Unsafe abortion is a significant contributor to worldwide maternal mortality; however, abortion law and policy liberalization could lead to drops in unsafe abortion and related deaths. This review provides an analysis of changes in abortion mortality in three countries where significant policy reform and related service delivery occurred. Drawing on peer-reviewed literature, population data and grey literature on programs and policies, this paper demonstrates the policy and program changes that led to declines in abortion-related mortality in Romania, South Africa and Bangladesh. In all three countries, abortion policy liberalization was followed by implementation of safe abortion services and other reproductive health interventions. South Africa and Bangladesh trained mid-level providers to offer safe abortion and menstrual regulation services, respectively, Romania improved contraceptive policies and services, and Bangladesh made advances in emergency obstetric care and family planning. The findings point to the importance of multi-faceted and complementary reproductive health reforms in successful implementation of abortion policy reform. PMID:22192901

  3. Costs of Foraging Predispose Animals to Obesity-Related Mortality when Food Is Constantly Abundant

    PubMed Central

    McNamara, John M.; Houston, Alasdair I.; Higginson, Andrew D.

    2015-01-01

    Obesity is an important medical problem affecting humans and animals in the developed world, but the evolutionary origins of the behaviours that cause obesity are poorly understood. The potential role of occasional gluts of food in determining fat-storage strategies for avoiding mortality have been overlooked, even though animals experienced such conditions in the recent evolutionary past and may follow the same strategies in the modern environment. Humans, domestic, and captive animals in the developed world are exposed to a surplus of calorie-rich food, conditions characterised as ‘constant-glut’. Here, we use a mathematical model to demonstrate that obesity-related mortality from poor health in a constant-glut environment should equal the average mortality rate in the ‘pre-modern’ environment when predation risk was more closely linked with foraging. It should therefore not be surprising that animals exposed to abundant food often over-eat to the point of ill-health. Our work suggests that individuals tend to defend a given excessive level of reserves because this level was adaptive when gluts were short-lived. The model predicts that mortality rate in constant-glut conditions can increase as the assumed health cost of being overweight decreases, meaning that any adaptation that reduced such health costs would have counter-intuitively led to an increase in mortality in the modern environment. Taken together, these results imply that efforts to reduce the incidence of obesity that are focussed on altering individual behaviour are likely to be ineffective because modern, constant-glut conditions trigger previously adaptive behavioural responses. PMID:26545121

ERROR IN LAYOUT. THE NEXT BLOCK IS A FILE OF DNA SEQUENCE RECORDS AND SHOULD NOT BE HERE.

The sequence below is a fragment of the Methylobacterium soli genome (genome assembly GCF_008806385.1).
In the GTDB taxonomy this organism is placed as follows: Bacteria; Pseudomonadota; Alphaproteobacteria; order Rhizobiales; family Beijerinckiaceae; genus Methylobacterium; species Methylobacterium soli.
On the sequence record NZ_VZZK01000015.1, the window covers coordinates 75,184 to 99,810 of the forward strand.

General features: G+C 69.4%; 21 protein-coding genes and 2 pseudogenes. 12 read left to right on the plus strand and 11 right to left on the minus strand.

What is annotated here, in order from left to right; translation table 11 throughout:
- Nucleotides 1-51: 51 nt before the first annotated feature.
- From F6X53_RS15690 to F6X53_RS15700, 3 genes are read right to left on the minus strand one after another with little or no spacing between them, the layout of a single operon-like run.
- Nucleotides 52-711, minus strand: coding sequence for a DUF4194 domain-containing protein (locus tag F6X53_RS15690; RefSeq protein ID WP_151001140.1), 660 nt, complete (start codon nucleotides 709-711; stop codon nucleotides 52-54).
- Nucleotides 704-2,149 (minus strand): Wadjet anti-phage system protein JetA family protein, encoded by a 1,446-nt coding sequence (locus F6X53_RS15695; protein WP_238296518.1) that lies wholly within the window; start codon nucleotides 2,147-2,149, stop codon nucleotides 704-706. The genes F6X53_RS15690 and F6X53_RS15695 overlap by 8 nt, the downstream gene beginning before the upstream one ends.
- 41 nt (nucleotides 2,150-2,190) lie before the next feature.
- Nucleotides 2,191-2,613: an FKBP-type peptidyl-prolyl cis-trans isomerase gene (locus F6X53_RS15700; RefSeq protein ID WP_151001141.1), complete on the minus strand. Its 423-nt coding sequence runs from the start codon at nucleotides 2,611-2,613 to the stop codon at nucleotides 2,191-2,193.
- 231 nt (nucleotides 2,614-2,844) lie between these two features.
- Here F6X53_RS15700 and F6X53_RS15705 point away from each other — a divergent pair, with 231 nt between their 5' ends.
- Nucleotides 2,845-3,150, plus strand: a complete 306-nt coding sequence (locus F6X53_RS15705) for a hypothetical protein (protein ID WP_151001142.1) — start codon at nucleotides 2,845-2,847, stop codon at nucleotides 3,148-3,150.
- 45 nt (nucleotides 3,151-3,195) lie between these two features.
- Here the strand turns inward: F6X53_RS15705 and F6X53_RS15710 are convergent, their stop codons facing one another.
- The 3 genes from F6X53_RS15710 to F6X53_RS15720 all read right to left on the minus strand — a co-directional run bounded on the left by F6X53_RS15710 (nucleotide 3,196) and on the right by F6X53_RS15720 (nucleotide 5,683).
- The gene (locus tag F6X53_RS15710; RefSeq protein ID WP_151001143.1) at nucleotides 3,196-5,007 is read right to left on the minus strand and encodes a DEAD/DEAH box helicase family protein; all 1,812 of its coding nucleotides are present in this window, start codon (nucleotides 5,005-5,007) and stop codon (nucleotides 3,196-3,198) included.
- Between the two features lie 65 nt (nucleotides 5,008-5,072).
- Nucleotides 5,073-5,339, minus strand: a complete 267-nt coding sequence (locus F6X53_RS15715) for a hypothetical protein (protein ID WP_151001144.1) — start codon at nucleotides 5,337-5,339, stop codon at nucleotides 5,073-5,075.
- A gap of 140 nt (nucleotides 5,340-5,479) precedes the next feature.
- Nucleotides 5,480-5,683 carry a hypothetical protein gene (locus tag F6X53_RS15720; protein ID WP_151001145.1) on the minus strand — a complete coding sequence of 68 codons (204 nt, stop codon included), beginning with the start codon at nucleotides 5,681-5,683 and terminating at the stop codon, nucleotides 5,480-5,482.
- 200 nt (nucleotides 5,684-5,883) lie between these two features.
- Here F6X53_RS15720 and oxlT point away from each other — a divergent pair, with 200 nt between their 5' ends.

4. The relative contribution of climatic, edaphic, and biotic drivers to risk of tree mortality from drought

    NASA Astrophysics Data System (ADS)

    March, R. G.; Moore, G. W.; Edgar, C. B.; Lawing, A. M.; Washington-Allen, R. A.

    2015-12-01

    In recorded history, the 2011 Texas Drought was comparable in severity only to a drought that occurred 300 years ago. By mid-September, 88% of the state experienced 'exceptional' conditions, with the rest experiencing 'extreme' or 'severe' drought. By recent estimates, the 2011 Texas Drought killed 6.2% of all the state's trees, at a rate nearly 9 times greater than average. The vast spatial scale and relatively uniform intensity of this drought has provided an opportunity to examine the comparative interactions among forest types, terrain, and edaphic factors across major climate gradients which in 2011 were subjected to extreme drought conditions that ultimately caused massive tree mortality. We used maximum entropy modeling (Maxent) to rank environmental landscape factors with the potential to drive drought-related tree mortality and test the assumption that the relative importance of these factors are scale-dependent. Occurrence data of dead trees were collected during the summer of 2012 from 599 field plots distributed across Texas with 30% used for model evaluation. Bioclimatic variables, ecoregions, soils characteristics, and topographic variables were modeled with drought-killed tree occurrence. Their relative contribution to the model was seen as their relative importance in driving mortality. To test determinants at a more local scale, we examined Landsat 7 scenes in East and West Texas with moderate-resolution data for the same variables above with the exception of climate. All models were significantly better than random in binomial tests of omission and receiver operating characteristic analyses. The modeled spatial distribution of probability of occurrence showed high probability of mortality in the east-central oak woodlands and the mixed pine-hardwood forest region in northeast Texas. Both regional and local models were dominated by biotic factors (ecoregion and forest type, respectively). Forest density and precipitation of driest month also

  5. Outdoor clothing: its relationship to geography, climate, behaviour and cold-related mortality in Europe

    NASA Astrophysics Data System (ADS)

    Donaldson, G. C.; Rintamäki, H.; Näyhä, S.